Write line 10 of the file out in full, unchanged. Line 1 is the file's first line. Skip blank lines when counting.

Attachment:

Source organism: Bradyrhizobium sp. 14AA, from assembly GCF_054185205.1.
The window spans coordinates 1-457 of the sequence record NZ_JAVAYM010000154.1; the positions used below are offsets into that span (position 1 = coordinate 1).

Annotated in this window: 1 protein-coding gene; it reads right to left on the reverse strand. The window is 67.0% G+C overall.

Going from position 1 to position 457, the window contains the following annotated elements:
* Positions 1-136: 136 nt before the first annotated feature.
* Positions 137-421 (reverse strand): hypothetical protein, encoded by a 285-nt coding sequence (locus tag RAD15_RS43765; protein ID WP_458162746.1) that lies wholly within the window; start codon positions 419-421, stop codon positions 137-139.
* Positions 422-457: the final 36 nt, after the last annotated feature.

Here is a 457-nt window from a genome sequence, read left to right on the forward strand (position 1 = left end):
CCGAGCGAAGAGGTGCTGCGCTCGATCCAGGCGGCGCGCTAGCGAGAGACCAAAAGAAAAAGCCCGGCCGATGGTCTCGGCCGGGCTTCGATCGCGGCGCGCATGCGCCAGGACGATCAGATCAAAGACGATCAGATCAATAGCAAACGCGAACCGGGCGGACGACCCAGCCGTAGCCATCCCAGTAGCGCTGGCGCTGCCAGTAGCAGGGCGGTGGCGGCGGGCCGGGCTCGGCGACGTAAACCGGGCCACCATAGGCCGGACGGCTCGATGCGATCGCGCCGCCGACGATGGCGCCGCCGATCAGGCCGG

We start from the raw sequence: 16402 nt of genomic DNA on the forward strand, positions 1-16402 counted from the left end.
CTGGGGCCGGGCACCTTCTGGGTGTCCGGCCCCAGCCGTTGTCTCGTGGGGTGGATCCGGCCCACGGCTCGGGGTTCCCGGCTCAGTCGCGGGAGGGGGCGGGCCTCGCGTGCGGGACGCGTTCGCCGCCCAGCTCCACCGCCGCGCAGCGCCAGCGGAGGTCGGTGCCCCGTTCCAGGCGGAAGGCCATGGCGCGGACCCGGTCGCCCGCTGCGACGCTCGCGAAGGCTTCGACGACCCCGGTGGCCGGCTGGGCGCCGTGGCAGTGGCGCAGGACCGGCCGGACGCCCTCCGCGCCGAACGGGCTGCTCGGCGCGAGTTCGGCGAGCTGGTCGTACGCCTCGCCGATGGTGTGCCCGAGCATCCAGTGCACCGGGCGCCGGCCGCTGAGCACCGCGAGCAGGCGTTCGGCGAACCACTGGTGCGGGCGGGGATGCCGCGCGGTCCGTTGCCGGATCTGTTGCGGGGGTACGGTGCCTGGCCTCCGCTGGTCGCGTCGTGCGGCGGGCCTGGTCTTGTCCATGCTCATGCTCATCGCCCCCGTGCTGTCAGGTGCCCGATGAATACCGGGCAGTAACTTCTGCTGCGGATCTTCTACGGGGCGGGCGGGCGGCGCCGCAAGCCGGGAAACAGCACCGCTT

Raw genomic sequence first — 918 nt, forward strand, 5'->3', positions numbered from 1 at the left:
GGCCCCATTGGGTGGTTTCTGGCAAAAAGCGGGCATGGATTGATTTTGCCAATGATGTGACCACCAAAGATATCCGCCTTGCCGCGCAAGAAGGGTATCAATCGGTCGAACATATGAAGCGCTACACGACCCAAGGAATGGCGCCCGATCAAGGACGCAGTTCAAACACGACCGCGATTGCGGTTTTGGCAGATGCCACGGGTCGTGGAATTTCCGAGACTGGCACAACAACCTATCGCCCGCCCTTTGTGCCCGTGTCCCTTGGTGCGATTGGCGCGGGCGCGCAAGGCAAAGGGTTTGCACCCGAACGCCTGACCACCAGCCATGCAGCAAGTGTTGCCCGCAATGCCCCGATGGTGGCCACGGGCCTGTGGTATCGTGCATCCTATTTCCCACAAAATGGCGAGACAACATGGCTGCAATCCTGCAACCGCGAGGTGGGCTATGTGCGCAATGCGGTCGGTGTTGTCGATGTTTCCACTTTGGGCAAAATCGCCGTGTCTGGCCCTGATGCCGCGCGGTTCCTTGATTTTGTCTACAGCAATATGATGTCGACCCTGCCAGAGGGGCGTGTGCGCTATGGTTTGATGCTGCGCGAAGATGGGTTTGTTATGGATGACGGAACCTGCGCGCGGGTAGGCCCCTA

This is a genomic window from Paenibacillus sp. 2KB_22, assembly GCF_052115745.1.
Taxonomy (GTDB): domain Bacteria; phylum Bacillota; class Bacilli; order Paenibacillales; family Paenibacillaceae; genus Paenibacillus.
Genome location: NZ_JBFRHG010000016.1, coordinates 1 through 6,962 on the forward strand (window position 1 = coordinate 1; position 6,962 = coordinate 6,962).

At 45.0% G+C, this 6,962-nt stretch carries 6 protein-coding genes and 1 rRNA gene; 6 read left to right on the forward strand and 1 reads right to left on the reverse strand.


We start from the raw sequence: 16402 nt of genomic DNA on the forward strand, positions 1-16402 counted from the left end.